Vinegar is an additional cooking ingredient used to add a sour taste. This ingredient is widely used in pickles, pempek sauce, a slightly sour taste in soupy foods, and a fishy odor remover in meat. According to chemistry, vinegar is an organic compound with the chemical compound name acetic acid.
Vinegar can be made chemically or naturally. Chemical vinegar is made through the carbonylation process of methanol, a compound of the alcohol group, which is sometimes distilled. This chemical vinegar is widely used in households, although the downside is that the taste profile is less rich. Naturally, vinegar is made through a fermentation process, both traditional fermentation and with the help of microbes. Traditional fermentation turns raw materials into vinegar by fermenting naturally over a long period.
Meanwhile, fermentation with the help of microbes, generally Acetobacter aceti or yeast, will produce vinegar quickly, usually in days. Apples, grapes, and rice are common raw materials for vinegar, although apple cider vinegar is perhaps the most popular. However, many questions arise, especially regarding the halal status of apple vinegar, which comes from fermented fruit.
What is the law regarding consuming apple cider vinegar?
As Muslims, we must be careful about the halal status of our vinegar. Vinegar is a food that has halal status; as stated by Rasulullah SAW, “The best side dish is vinegar” (HR. Muslim, No. 3824).
According to Halal Auditor Management Manager of LPPOM MUI, Ade Suherman, S.Si., when referring to the Fatwa of the Indonesian Council of Ulama (MUI) Number 4 of 2003 concerning “Standardization of Halal Fatwa,” vinegar that comes from wine whether it occurs by itself or through engineering, is halal and holy. There is a process called changing the original nature into something else and releasing the original character, such as the name, characteristics, and accompanying it.
In making vinegar using the fermentation process, there are two stages of the process that take place continuously, namely the fermentation process, which converts glucose (C6H12O6) into alcohol (C2H5OH). The alcohol will change into vinegar acid (CH3COOH). The fermentation process directly converts sugar into vinegar, so the status of the vinegar is halal, just like making apple cider vinegar.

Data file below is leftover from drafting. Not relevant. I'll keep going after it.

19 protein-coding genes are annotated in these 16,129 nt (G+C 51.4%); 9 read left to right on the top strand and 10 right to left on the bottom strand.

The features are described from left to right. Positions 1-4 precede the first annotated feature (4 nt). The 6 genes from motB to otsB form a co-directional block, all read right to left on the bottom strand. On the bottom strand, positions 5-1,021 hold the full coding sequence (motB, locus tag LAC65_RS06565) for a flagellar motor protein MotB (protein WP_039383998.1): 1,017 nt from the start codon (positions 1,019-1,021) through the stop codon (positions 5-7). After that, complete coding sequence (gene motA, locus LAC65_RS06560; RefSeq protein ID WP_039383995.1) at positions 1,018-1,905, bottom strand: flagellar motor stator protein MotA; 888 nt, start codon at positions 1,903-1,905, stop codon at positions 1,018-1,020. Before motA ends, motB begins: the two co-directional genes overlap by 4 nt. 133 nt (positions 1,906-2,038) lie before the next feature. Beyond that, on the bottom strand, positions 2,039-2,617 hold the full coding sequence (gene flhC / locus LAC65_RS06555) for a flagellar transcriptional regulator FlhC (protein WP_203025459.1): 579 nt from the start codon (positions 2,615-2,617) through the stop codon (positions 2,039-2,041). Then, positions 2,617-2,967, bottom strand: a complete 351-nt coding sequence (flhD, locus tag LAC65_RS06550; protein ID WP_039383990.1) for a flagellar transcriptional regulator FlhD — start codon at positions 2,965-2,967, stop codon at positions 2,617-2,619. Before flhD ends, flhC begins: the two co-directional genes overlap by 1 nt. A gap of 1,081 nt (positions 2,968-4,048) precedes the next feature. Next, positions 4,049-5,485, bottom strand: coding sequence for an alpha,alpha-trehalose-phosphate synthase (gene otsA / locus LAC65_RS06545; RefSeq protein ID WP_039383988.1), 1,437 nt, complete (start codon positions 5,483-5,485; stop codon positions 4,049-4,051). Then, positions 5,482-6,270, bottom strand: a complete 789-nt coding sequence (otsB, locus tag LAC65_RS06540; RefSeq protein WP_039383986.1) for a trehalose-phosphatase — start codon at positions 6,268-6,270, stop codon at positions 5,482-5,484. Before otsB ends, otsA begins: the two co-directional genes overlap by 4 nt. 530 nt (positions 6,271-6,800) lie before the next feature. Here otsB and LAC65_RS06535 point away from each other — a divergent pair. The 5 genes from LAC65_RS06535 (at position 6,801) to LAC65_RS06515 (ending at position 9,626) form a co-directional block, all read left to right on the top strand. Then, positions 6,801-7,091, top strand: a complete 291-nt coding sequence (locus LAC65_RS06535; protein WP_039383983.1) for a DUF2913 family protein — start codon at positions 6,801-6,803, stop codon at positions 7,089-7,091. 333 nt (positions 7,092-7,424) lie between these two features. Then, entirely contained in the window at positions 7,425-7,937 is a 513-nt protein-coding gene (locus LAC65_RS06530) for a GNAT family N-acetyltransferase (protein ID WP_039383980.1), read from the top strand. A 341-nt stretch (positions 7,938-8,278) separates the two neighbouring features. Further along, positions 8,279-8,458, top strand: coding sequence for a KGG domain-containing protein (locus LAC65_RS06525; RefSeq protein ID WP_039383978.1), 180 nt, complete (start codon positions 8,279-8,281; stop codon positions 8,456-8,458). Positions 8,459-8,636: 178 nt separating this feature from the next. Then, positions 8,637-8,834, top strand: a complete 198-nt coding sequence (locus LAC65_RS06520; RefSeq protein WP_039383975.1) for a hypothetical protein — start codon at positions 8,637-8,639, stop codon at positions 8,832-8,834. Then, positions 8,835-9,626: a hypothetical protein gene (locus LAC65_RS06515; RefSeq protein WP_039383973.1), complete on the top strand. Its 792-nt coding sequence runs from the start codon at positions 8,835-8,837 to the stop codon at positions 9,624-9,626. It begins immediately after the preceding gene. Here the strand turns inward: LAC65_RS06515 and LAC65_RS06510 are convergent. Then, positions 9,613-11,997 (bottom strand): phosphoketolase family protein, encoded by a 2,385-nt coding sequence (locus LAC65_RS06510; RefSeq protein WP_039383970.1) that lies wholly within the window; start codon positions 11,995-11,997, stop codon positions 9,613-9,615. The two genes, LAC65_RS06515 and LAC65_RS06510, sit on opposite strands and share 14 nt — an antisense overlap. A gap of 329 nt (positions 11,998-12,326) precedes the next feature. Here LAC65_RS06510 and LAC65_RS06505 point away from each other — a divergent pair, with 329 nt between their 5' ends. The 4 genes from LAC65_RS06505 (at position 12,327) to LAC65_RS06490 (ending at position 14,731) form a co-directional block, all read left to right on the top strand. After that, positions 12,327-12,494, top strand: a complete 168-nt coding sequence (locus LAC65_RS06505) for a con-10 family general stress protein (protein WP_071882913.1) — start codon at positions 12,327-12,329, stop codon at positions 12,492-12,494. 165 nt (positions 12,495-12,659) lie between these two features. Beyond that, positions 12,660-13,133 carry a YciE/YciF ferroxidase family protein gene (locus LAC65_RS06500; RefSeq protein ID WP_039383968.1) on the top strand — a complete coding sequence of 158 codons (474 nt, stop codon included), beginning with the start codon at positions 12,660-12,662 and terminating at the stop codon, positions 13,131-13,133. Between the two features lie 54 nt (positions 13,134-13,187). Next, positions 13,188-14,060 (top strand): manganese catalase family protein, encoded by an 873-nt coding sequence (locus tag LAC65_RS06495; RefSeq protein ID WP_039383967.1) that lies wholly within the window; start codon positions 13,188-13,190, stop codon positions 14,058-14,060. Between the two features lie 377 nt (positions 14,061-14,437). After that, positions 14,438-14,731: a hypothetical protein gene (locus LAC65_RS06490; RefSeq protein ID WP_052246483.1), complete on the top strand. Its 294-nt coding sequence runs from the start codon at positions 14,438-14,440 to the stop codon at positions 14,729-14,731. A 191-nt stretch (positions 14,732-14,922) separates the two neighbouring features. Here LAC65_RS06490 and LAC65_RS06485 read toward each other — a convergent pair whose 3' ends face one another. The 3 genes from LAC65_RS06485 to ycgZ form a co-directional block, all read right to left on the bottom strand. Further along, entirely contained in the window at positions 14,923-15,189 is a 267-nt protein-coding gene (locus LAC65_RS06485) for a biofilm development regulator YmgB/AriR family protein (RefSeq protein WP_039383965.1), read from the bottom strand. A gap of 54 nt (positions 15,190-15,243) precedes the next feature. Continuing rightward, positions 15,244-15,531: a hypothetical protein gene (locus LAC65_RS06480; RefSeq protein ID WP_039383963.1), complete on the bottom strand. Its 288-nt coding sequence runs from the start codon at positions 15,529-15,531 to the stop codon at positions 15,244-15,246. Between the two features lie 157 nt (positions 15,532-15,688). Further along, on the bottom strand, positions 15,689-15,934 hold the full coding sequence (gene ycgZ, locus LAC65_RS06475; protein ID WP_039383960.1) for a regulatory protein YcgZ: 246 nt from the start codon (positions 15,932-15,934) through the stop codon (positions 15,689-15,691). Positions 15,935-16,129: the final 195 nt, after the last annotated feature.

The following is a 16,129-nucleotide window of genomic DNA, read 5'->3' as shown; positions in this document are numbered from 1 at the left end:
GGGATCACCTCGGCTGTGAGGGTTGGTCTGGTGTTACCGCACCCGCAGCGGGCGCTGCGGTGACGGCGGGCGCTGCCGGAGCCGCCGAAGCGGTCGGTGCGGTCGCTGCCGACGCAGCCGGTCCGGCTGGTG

Then, in the Fatwa of the Indonesian Council of Ulama (MUI) Number 10 of 2018 concerning “Food and Beverage Products Containing Alcohol/Ethanol,” it was also discussed regarding vinegar originating from wine, whether it occurs by itself or through engineering, the law is halal and holy.
“However, this does not mean that the vinegar we find on the market, such as apple cider vinegar, is halal, so we need to pay close attention to the critical point for the source of microbes and the source of the fermentation media, which lies in the nitrogen source for microbial growth nutrients, which could come from meat extracts, meat hydrolysis peptone, and other materials,” explained Ade.
Apart from that, after it becomes vinegar, there is the opportunity to add other ingredients, such as flavors and coloring. The ingredients and process can prove that flavor and paint have a composition that contains fat derivatives, both animal and vegetable. If it comes from animals, it must be ensured that it comes from halal animals that are slaughtered according to Islamic law. Apart from that, the enzyme pectinase is sometimes used to clear apple cider vinegar. This enzyme is mainly produced from fermentation, so it is critical.
To further convince us, as Muslim consumers, to consume apple cider vinegar. It’s good to pay attention to the halal label/logo on the apple cider vinegar packaging. LPPOM MUI has provided a Halal Product Check platform on the website https://halalmui.org/. You can access this platform anywhere and anytime. (ZUL)